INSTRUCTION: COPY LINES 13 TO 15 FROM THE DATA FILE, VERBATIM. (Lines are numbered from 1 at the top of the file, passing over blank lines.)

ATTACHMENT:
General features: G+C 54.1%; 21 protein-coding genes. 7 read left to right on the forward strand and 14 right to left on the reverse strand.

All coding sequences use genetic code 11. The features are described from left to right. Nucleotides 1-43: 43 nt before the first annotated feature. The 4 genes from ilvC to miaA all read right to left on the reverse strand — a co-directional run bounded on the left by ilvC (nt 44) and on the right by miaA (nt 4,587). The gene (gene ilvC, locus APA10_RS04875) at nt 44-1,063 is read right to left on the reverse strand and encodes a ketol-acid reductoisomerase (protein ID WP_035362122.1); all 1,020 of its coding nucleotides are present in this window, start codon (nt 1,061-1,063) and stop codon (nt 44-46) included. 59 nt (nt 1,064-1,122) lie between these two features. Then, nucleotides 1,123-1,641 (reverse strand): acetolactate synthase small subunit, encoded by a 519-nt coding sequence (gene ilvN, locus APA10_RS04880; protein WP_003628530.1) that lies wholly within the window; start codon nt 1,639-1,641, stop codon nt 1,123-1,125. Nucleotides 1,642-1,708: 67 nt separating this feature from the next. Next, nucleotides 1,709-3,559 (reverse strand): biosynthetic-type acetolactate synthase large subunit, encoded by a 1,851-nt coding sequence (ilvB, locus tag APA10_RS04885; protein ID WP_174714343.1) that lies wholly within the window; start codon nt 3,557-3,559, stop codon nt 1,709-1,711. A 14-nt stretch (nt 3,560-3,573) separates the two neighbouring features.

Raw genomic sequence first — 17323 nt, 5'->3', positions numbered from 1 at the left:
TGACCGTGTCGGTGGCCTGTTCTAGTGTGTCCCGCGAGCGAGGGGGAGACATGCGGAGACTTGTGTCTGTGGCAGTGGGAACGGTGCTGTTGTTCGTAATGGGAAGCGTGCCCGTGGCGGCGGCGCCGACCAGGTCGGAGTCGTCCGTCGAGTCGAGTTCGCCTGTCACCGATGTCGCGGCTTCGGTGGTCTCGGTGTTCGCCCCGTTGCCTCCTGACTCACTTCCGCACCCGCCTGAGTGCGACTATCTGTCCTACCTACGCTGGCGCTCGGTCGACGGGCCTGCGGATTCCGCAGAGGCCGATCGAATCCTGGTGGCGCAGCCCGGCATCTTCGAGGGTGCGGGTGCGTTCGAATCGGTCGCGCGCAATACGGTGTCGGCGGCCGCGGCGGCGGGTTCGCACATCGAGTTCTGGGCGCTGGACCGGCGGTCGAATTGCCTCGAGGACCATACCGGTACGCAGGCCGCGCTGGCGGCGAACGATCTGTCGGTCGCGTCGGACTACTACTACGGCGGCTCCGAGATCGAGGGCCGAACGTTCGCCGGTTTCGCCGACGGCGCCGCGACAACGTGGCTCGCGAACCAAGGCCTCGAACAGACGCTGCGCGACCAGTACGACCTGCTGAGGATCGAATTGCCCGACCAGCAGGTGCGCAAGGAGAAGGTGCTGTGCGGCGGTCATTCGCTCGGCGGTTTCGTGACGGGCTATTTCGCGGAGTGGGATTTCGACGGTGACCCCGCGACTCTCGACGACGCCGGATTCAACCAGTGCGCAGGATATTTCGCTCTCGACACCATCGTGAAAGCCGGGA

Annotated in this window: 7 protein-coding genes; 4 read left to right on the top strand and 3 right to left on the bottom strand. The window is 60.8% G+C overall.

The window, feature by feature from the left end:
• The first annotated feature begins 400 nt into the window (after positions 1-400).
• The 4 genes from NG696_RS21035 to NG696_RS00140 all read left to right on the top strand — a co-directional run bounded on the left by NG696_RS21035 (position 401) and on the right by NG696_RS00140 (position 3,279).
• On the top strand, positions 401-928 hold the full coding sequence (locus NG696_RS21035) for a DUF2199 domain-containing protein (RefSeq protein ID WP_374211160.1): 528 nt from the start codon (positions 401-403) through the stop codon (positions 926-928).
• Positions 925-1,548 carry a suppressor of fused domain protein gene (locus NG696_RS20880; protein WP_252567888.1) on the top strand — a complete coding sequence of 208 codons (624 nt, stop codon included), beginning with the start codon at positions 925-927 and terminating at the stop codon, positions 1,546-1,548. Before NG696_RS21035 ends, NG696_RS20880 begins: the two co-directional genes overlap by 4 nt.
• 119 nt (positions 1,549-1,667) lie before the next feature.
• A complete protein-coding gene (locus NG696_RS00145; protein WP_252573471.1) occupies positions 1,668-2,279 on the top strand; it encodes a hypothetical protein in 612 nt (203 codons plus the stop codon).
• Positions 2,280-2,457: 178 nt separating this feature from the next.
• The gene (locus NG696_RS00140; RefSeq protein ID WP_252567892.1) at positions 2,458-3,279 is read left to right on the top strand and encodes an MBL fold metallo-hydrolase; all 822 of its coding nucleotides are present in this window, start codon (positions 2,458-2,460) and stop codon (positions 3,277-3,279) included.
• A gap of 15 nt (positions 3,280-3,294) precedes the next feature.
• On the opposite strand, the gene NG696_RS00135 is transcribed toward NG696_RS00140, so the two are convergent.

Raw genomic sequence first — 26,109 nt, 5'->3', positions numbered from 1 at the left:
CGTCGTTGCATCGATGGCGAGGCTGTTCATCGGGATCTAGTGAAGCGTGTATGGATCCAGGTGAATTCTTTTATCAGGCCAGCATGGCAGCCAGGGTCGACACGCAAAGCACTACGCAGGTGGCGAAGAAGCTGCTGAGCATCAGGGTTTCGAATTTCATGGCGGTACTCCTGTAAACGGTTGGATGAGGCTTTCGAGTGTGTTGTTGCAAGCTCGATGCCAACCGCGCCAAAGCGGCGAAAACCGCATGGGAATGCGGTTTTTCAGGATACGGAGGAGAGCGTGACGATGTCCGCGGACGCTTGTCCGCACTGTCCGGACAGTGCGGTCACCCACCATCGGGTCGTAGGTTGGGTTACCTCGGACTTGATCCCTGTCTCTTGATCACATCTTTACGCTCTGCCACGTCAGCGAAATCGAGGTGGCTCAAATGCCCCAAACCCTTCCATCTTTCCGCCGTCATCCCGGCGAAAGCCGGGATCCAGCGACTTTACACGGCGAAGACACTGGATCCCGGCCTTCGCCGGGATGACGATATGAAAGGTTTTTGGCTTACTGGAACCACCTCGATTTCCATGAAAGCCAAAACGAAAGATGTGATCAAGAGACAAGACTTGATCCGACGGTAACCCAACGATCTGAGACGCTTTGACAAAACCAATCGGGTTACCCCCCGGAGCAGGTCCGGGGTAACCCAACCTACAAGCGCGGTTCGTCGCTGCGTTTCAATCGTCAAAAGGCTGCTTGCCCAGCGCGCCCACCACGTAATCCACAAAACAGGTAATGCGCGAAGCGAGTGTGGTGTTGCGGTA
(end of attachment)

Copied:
• Positions 2,280-2,457: 178 nt separating this feature from the next.
• The gene (locus NG696_RS00140; RefSeq protein ID WP_252567892.1) at positions 2,458-3,279 is read left to right on the top strand and encodes an MBL fold metallo-hydrolase; all 822 of its coding nucleotides are present in this window, start codon (positions 2,458-2,460) and stop codon (positions 3,277-3,279) included.
• A gap of 15 nt (positions 3,280-3,294) precedes the next feature.